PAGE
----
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The condition that two events at spatially separated locations are entirely independent of each other, provided that the time interval between the events is less than that required for a light signal to travel from one location to the other.
McGraw-Hill Dictionary of Scientific & Technical Terms, 6E, Copyright © 2003 by The McGraw-Hill Companies, Inc.
In sequential architectures programs tend to access data that has been accessed recently (temporal locality) or that is at an address near recently referenced data (spatial locality). This is the basis for the speed-up obtained with a cache memory.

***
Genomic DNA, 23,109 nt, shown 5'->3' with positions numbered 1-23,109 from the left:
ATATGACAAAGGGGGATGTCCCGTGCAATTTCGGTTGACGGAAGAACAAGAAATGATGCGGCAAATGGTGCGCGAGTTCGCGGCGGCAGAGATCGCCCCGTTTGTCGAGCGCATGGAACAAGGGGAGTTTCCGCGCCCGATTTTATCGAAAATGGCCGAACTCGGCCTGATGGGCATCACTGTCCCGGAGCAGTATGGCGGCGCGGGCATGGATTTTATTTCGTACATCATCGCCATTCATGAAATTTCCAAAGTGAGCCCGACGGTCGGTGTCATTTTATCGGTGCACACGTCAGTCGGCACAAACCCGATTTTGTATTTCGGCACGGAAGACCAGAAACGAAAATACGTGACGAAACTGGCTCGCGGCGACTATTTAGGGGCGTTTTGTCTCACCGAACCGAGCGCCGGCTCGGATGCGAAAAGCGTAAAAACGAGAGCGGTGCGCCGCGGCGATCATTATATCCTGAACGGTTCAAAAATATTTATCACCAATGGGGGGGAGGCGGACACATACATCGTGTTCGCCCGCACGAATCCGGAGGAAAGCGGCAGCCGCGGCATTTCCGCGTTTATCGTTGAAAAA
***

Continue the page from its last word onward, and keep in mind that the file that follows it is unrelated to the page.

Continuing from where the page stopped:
In a multi-processor architecture with distributed memory it takes longer to access the memory attached to a different processor. This overhead increases with the number of communicating processors. Thus to efficiently employ many processors on a problem we must increase the proportion of references which are to local memory.
This article is provided by FOLDOC - Free Online Dictionary of Computing (foldoc.org)